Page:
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Synaptic enhancement induced through callosal pathways in cat association cortex.

Publication Type:

Journal Article

Source:

J Neurophysiol, Volume 92, Issue 6, p.3221-32 (2004)

Keywords:

2-Amino-5-phosphonovalerate, Adrenergic alpha-Agonists, Anesthetics, Intravenous, Animals, Barbiturates, Cats, Corpus Callosum, Electric Stimulation, Excitatory Amino Acid Antagonists, Excitatory Postsynaptic Potentials, Ketamine, Microdialysis, Neocortex, Neural Pathways, Neurons, Receptors, N-Methyl-D-Aspartate, Synapses, Xylazine

Abstract:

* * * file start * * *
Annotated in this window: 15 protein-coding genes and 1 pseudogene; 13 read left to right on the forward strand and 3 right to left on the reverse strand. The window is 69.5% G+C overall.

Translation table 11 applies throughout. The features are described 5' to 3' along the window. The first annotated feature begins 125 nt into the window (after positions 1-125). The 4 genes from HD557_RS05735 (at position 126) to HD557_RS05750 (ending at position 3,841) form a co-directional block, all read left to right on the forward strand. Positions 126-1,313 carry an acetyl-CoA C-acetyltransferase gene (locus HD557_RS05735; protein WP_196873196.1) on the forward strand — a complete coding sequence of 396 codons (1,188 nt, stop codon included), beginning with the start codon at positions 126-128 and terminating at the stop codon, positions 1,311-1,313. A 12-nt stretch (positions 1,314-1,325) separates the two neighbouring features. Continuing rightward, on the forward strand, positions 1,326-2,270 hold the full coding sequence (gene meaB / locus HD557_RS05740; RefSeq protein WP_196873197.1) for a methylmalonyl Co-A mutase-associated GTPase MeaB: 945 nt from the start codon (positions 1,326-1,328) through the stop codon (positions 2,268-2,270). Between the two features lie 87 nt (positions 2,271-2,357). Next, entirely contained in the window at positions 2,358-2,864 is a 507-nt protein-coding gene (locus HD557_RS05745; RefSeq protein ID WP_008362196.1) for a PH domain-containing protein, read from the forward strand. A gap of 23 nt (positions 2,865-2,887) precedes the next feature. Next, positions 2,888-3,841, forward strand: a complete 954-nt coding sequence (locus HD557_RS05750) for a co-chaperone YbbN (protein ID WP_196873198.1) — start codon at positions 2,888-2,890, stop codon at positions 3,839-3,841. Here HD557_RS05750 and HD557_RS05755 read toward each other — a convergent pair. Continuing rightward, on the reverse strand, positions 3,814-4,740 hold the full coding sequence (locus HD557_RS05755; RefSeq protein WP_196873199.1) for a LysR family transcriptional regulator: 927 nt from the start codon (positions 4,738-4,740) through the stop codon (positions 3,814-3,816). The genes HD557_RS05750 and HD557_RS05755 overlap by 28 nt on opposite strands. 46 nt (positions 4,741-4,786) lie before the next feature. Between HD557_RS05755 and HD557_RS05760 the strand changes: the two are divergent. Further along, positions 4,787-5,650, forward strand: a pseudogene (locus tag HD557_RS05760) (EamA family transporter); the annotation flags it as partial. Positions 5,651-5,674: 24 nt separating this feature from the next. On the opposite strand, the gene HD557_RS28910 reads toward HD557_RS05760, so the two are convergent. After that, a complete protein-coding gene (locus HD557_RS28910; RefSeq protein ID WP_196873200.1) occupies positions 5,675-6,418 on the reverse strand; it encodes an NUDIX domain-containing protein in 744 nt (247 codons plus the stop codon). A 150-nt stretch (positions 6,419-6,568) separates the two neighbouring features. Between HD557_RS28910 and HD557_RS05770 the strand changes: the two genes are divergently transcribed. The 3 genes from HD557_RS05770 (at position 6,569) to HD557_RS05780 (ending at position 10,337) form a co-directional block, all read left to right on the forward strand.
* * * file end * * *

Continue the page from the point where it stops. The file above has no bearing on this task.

<p>The corpus callosum plays a major role in synchronizing neocortical activities in the two hemispheres. We investigated the changes in callosally elicited excitatory postsynaptic potentials (EPSPs) of neurons from cortical association areas 5 and 7 of cats under barbiturate or ketamine-xylazine anesthesia. Single pulses to callosal pathway evoked control EPSPs; pulse-trains were subsequently applied at different frequencies to homotopic sites in the contralateral cortex, as conditioning stimulation; thereafter, the single pulses were applied again to test changes in synaptic responsiveness by comparing the amplitudes of control and conditioned EPSPs. In 41 of 42 neurons recorded under barbiturate anesthesia, all frequencies of conditioning callosal stimuli induced short-term (5-30 min) enhancement of test EPSPs elicited by single stimuli. Neurons tested with successive conditioning pulse-trains at different frequencies displayed stronger enhancement with high-frequency (40-100 Hz) than with low-frequency (10-20 Hz) rhythmic pulse-trains; >100 Hz, the potentiation saturated. In a neuronal sample, microdialysis of an N-methyl-D-aspartate (NMDA) receptor blocker in barbiturate-treated cats suppressed this potentiation, and potentiation of callosally evoked EPSPs was not detected in neurons recorded under ketamine-xylazine anesthesia, thus indicating that EPSPs' potentiation implicates, at least partially, NMDA receptors. These data suggest that callosal activities occurring within low-frequency and fast-frequency oscillations play a role in cortical synaptic plasticity.</p>

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